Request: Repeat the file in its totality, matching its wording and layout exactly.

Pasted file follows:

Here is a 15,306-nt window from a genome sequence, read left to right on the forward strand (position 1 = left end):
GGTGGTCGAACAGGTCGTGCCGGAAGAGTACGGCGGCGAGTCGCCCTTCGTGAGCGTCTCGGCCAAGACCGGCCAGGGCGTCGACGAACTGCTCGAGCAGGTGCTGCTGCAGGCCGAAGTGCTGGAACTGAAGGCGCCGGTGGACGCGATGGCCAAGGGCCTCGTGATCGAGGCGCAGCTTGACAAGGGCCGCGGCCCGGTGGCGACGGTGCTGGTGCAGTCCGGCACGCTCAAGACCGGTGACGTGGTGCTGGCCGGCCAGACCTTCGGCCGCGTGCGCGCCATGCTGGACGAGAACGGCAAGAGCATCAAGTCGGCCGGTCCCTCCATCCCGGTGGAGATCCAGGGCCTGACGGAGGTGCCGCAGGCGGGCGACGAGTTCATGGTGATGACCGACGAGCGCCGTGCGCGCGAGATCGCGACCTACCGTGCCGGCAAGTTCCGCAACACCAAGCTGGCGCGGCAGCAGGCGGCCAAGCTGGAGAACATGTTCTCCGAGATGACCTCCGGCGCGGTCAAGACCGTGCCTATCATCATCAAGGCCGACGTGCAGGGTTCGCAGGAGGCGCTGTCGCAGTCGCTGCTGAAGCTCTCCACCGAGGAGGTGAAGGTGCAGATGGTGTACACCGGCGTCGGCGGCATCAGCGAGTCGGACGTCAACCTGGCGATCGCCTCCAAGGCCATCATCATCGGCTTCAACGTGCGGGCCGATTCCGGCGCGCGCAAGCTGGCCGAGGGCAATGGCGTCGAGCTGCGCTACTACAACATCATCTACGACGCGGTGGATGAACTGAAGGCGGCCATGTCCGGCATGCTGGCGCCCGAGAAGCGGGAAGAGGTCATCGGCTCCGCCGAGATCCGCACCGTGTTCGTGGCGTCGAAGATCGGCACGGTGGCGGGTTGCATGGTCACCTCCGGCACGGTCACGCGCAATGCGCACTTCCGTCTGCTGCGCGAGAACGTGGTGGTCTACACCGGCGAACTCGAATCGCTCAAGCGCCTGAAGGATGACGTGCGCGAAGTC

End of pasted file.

Here is a 15,306-nt window from a genome sequence, read left to right on the forward strand (position 1 = left end):
GGTGGTCGAACAGGTCGTGCCGGAAGAGTACGGCGGCGAGTCGCCCTTCGTGAGCGTCTCGGCCAAGACCGGCCAGGGCGTCGACGAACTGCTCGAGCAGGTGCTGCTGCAGGCCGAAGTGCTGGAACTGAAGGCGCCGGTGGACGCGATGGCCAAGGGCCTCGTGATCGAGGCGCAGCTTGACAAGGGCCGCGGCCCGGTGGCGACGGTGCTGGTGCAGTCCGGCACGCTCAAGACCGGTGACGTGGTGCTGGCCGGCCAGACCTTCGGCCGCGTGCGCGCCATGCTGGACGAGAACGGCAAGAGCATCAAGTCGGCCGGTCCCTCCATCCCGGTGGAGATCCAGGGCCTGACGGAGGTGCCGCAGGCGGGCGACGAGTTCATGGTGATGACCGACGAGCGCCGTGCGCGCGAGATCGCGACCTACCGTGCCGGCAAGTTCCGCAACACCAAGCTGGCGCGGCAGCAGGCGGCCAAGCTGGAGAACATGTTCTCCGAGATGACCTCCGGCGCGGTCAAGACCGTGCCTATCATCATCAAGGCCGACGTGCAGGGTTCGCAGGAGGCGCTGTCGCAGTCGCTGCTGAAGCTCTCCACCGAGGAGGTGAAGGTGCAGATGGTGTACACCGGCGTCGGCGGCATCAGCGAGTCGGACGTCAACCTGGCGATCGCCTCCAAGGCCATCATCATCGGCTTCAACGTGCGGGCCGATTCCGGCGCGCGCAAGCTGGCCGAGGGCAATGGCGTCGAGCTGCGCTACTACAACATCATCTACGACGCGGTGGATGAACTGAAGGCGGCCATGTCCGGCATGCTGGCGCCCGAGAAGCGGGAAGAGGTCATCGGCTCCGCCGAGATCCGCACCGTGTTCGTGGCGTCGAAGATCGGCACGGTGGCGGGTTGCATGGTCACCTCCGGCACGGTCACGCGCAATGCGCACTTCCGTCTGCTGCGCGAGAACGTGGTGGTCTACACCGGCGAACTCGAATCGCTCAAGCGCCTGAAGGATGACGTGCGCGAAGTC